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NGC 2420 anyone seen the twinkling comet in this cluster ?

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#1 Sky_LO

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Posted 15 March 2019 - 07:02 PM

Hello, I was observing a couple of nights ago and looking at open clusters.   The name of NGC 2420 caught my eye..."the twinkling comet" cluster. 

I added that to my target list for the night as it sounded interesting and I wondered what that was all about.   

 

The moon was up and fairly bright so I was only getting the brighter stars in this cluster....but then I saw what appeared to be a little fuzzy ball in the group....next to another star - almost looking like a fairly widely separated double star except the fuzzy "comet" was maybe 2 1/2 times as large as the nearby star.  

 

As I was looking at the fuzzy ball it faded right out to blank... and a few seconds later it was back.    I stared at this thing for almost ten minutes because "mind blown"  It just kept disappearing and reappearing every few seconds.   Not fast, but slowly.    I think I discovered the "twinkling comet" within this cluster.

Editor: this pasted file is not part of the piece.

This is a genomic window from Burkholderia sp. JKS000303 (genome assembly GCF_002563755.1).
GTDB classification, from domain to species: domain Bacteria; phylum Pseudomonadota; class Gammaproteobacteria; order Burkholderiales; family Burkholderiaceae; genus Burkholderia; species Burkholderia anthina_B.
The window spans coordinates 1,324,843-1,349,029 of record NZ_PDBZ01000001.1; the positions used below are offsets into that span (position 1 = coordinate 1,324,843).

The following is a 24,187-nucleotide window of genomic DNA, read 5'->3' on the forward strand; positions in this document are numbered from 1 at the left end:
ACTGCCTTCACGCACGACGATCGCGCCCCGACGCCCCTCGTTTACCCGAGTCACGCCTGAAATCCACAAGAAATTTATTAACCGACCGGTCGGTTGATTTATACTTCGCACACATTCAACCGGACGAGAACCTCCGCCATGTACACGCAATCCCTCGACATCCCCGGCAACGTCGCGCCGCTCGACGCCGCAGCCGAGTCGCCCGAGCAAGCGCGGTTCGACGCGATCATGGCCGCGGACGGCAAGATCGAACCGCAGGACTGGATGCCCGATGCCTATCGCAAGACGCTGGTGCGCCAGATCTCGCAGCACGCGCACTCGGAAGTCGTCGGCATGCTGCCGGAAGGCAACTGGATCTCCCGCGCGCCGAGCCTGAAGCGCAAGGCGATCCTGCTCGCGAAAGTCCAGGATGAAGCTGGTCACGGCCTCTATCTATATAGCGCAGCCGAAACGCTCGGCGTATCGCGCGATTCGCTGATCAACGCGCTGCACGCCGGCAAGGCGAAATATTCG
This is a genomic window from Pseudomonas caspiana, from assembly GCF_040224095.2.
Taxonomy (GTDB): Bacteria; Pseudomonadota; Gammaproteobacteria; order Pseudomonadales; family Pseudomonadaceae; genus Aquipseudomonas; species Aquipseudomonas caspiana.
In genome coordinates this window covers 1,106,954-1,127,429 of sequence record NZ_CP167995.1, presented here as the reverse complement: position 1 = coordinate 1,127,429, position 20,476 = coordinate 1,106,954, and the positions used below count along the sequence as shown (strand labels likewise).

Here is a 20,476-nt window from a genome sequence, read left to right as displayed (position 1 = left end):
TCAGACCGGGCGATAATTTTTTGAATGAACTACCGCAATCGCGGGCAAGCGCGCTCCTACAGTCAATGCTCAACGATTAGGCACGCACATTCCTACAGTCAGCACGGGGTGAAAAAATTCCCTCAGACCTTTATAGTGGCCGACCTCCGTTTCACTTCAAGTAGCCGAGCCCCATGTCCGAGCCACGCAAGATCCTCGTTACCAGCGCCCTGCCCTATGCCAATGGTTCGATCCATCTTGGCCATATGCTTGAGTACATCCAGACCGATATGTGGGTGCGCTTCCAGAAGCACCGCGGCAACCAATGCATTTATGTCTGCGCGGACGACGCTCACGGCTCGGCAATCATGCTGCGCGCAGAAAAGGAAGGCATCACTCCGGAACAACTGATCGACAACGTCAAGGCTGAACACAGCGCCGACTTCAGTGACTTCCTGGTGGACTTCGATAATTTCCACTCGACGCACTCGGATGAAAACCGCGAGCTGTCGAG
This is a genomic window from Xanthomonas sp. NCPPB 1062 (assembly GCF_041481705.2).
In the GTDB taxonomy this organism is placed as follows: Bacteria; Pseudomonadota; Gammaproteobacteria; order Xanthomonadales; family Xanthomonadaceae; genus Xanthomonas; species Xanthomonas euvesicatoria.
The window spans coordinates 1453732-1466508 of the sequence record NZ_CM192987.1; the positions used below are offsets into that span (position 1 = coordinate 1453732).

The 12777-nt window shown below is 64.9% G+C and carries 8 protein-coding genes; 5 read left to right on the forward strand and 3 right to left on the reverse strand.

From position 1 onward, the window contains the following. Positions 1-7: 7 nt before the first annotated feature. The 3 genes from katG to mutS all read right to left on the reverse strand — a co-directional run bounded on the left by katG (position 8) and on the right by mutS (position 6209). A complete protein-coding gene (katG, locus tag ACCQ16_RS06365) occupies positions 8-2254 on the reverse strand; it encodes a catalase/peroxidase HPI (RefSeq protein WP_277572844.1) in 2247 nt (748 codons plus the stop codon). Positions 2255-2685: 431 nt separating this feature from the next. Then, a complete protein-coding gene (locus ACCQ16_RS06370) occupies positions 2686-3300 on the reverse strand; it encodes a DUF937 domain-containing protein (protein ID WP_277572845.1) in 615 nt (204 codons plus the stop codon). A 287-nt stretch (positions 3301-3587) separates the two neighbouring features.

My research led me to a description of the "blinking nebula" which basically said it is sort of an optical illusion where by the star nearby  (or within - in the case of the blinking nebula)  is in just the right proximity to cause sort of a night vision blindness and the fainter object (or the nebula) blinks in and out as your eyes move while observing the object.          

 

I thought this was extremely cool.    Way fun.   I see a lot of astrophotography of this cluster, but I could not find any reference to the blinking comet or anyone talking about it, except for the name of the cluster itself.     I am pretty new at astronomy and observing so I had a few questions that I wanted to throw out there.....

 

1) Is the small fuzzy ball object actually a stationary comet?  (I thought comets moved)

2) If it is not a comet, what is it? ( a small globular?) 

3) Has anyone seen and experienced the 'twinkling comet' in this way?  

 

-Lauren     (viewed in 8 inch Dob, Bortle 4.5 sky,  50% moon out,  ES 14 82deg EP ) 


Edited by Sky_LO, 15 March 2019 - 08:23 PM.

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#2 clearwaterdave

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Posted 15 March 2019 - 07:36 PM

Very cool.,if the clouds part early enough I will check it out.,thanks



#3 Carol L

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Posted 16 March 2019 - 12:28 AM